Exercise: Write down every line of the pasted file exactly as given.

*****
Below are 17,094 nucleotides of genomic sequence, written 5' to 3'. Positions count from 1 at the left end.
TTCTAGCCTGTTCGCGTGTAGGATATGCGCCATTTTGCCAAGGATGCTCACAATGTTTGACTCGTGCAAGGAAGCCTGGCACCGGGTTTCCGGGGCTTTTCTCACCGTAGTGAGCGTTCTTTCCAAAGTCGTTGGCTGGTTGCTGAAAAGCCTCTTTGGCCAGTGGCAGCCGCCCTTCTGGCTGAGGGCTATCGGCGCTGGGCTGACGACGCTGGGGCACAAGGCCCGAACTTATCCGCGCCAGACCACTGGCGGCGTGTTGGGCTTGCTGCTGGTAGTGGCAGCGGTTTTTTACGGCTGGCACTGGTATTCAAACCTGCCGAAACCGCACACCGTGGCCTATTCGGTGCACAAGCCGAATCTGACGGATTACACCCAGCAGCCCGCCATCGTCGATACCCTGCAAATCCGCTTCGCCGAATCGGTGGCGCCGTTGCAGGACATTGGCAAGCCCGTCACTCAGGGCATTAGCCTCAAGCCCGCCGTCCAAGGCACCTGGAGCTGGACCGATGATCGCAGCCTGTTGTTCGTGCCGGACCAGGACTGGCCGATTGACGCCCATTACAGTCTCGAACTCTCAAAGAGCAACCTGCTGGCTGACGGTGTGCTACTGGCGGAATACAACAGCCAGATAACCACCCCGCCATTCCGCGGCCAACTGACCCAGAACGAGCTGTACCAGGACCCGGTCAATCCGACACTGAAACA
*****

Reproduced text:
Below are 17,094 nucleotides of genomic sequence, written 5' to 3'. Positions count from 1 at the left end.
TTCTAGCCTGTTCGCGTGTAGGATATGCGCCATTTTGCCAAGGATGCTCACAATGTTTGACTCGTGCAAGGAAGCCTGGCACCGGGTTTCCGGGGCTTTTCTCACCGTAGTGAGCGTTCTTTCCAAAGTCGTTGGCTGGTTGCTGAAAAGCCTCTTTGGCCAGTGGCAGCCGCCCTTCTGGCTGAGGGCTATCGGCGCTGGGCTGACGACGCTGGGGCACAAGGCCCGAACTTATCCGCGCCAGACCACTGGCGGCGTGTTGGGCTTGCTGCTGGTAGTGGCAGCGGTTTTTTACGGCTGGCACTGGTATTCAAACCTGCCGAAACCGCACACCGTGGCCTATTCGGTGCACAAGCCGAATCTGACGGATTACACCCAGCAGCCCGCCATCGTCGATACCCTGCAAATCCGCTTCGCCGAATCGGTGGCGCCGTTGCAGGACATTGGCAAGCCCGTCACTCAGGGCATTAGCCTCAAGCCCGCCGTCCAAGGCACCTGGAGCTGGACCGATGATCGCAGCCTGTTGTTCGTGCCGGACCAGGACTGGCCGATTGACGCCCATTACAGTCTCGAACTCTCAAAGAGCAACCTGCTGGCTGACGGTGTGCTACTGGCGGAATACAACAGCCAGATAACCACCCCGCCATTCCGCGGCCAACTGACCCAGAACGAGCTGTACCAGGACCCGGTCAATCCGACACTGAAACA